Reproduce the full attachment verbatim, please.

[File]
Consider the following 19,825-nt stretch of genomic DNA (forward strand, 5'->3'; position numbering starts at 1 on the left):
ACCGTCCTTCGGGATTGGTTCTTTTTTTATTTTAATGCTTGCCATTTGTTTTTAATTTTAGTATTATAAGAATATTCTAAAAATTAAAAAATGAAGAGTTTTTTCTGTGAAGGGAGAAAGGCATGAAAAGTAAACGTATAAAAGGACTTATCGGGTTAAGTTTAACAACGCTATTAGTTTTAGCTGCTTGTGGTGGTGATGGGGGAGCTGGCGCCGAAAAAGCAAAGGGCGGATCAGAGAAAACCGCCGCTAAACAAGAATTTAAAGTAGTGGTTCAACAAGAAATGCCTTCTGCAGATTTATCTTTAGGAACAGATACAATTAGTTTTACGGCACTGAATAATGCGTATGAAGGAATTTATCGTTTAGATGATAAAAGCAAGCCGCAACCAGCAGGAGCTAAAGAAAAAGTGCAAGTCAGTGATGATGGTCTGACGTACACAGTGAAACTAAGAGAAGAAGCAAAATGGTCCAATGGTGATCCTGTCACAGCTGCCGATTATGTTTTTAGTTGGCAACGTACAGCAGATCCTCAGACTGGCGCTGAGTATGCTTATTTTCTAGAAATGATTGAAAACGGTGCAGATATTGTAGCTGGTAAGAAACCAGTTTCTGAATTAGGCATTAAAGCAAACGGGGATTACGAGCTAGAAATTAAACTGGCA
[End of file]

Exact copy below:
Consider the following 19,825-nt stretch of genomic DNA (forward strand, 5'->3'; position numbering starts at 1 on the left):
ACCGTCCTTCGGGATTGGTTCTTTTTTTATTTTAATGCTTGCCATTTGTTTTTAATTTTAGTATTATAAGAATATTCTAAAAATTAAAAAATGAAGAGTTTTTTCTGTGAAGGGAGAAAGGCATGAAAAGTAAACGTATAAAAGGACTTATCGGGTTAAGTTTAACAACGCTATTAGTTTTAGCTGCTTGTGGTGGTGATGGGGGAGCTGGCGCCGAAAAAGCAAAGGGCGGATCAGAGAAAACCGCCGCTAAACAAGAATTTAAAGTAGTGGTTCAACAAGAAATGCCTTCTGCAGATTTATCTTTAGGAACAGATACAATTAGTTTTACGGCACTGAATAATGCGTATGAAGGAATTTATCGTTTAGATGATAAAAGCAAGCCGCAACCAGCAGGAGCTAAAGAAAAAGTGCAAGTCAGTGATGATGGTCTGACGTACACAGTGAAACTAAGAGAAGAAGCAAAATGGTCCAATGGTGATCCTGTCACAGCTGCCGATTATGTTTTTAGTTGGCAACGTACAGCAGATCCTCAGACTGGCGCTGAGTATGCTTATTTTCTAGAAATGATTGAAAACGGTGCAGATATTGTAGCTGGTAAGAAACCAGTTTCTGAATTAGGCATTAAAGCAAACGGGGATTACGAGCTAGAAATTAAACTGGCA